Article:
Going to Tokyo? Dump your bags at your hotel, get on the train and head directly to Shinjuku. Sure, it’s crowded, but it’s also vibrant, Shinjuku is Tokyo’s neon nightlife capital. Here’s why you need to visit.
To see the love hotels
The red light district within Shinjuku called Kabukicho is known as ‘the sleepless town’ for good reason. Here it’s 24/7 neon with a maze of hotels and spots for night-time revelry. It’s also full of pachinko parlours (aka loud and bright pokies). A word of warning when walking the streets to Kabukicho, touts trying to get you into their establishments are best ignored, just keep walking and choose regular bars without touts outside. For a night you won’t forget, try spending it in a love hotel. At establishments such as Hotel Atlas, you can book ‘romance’ themed rooms with heart shaped beds, karaoke ballads and rom-com movies. Some hotels have private spas, costumes and in-room light shows. https://hotel-atlas.jp
Go bar hopping
When in Shinjuku, the Lost in Translation drink (from the famous movie) is still popular the New York Bar at the Park Hyatt Shinjuku. Other highlights include 8Bit Café, a bar where you can play nostalgic video games and also read Japanese cartoons freely. To get a bird’s eye view of the area, head to Rooftop Bar & Terrace G. It offers breathtaking view of the city, great for photo opportunities and is perfect for drinking outside in the summer. Meanwhile, Bar Benfiddich is a contender for the coolest looking bar in Shinjuku with décor modelled on a vintage European bar.
Visit Memory Lane
In Shinjuku’s Memory Lane (also known as Piss Alley), a quiet passageway lit up with red Japanese lanterns, you can sample some of the fresh fish sashimi. Tokyo's old-school alleyways or yokocho are treasure troves for anyone looking to experience the city's historic side, many date back to the early postwar years. Inside are incredible restaurants and bars. Grab a stool and ask for a nama-biiru (draft beer). http://shinjuku-omoide.com/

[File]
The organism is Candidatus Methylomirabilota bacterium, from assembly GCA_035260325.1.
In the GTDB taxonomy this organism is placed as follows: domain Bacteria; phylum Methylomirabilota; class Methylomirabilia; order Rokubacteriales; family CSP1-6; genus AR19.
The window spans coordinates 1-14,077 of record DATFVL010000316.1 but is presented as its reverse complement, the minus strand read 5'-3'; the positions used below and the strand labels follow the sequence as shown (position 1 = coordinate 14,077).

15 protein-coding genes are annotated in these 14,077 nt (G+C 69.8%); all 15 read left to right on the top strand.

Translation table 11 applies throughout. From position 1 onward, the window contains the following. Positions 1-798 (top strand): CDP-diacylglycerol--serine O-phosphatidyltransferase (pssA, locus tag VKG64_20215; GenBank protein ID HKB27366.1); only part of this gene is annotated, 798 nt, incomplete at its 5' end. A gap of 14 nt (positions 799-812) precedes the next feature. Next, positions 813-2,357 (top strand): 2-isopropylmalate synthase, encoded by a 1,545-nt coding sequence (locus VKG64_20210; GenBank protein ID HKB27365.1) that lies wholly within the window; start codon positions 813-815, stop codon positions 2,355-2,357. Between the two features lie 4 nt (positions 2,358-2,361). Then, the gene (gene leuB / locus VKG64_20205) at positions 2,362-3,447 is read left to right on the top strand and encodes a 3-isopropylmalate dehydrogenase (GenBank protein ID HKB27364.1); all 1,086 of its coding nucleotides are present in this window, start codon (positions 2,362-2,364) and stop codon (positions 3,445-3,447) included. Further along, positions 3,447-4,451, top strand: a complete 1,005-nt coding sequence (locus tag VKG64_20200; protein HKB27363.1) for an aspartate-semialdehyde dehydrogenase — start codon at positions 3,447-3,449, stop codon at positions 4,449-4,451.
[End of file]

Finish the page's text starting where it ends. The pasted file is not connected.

Just outside of the alleyways are neon lit supermalls, including a giant Uniqlo department store. Tokyo's most famous department stores are clustered around Shinjuku Station's exits. Lumine shopping centre at the station is great for the younger set, while grown-ups love the old school department stores like Isetan, once a kimono store opened in the 1800s. The floors of the Isetan, Keio, Odakyu and Takashimaya department stores are packed full of designer wear and their basement floors overflow with incredible edible fare.
Visit the Samurai Museum
This is a must-visit destination for those interested in old Japan and the storied history of combat and conflict that characterised the country up through the late 16th century. You’ll spy more than 70 selections of samurai armor, and you can also dress up in replica armor, don a kabuto helmet, and witness combat reenactments by skilled swordsmen. If you make a reservation you can try your hand at a Japanese sword course. https://www.samuraimuseum.jp/en/
Take a bike tour
Only have a day to see Tokyo? No problem, the day-long Cool Tokyo Ride takes you through Ginza in the city’s heart, across to Shiba Park and past Tokyo Tower and then through Aoyama Cemetery. Stop for lunch at Yoyogi Park before taking a walking tour of the landscaped Meiji Shrine precinct, and then it’s off to explore the Yotsuya neighbourhood of Shinjuku. The tour ends back in the CBD with a visit to the outer grounds of the Imperial Palace. More: tokyocycling.jp.
To Go: Visit https://www.gotokyo.org
Qantas flies direct to Tokyo. You can get a feel for Japanese design in Qantas Business Class. Their crockery was designed by Japanese tableware company Noritake together with Australian Industrial Designer David Caon. qantas.com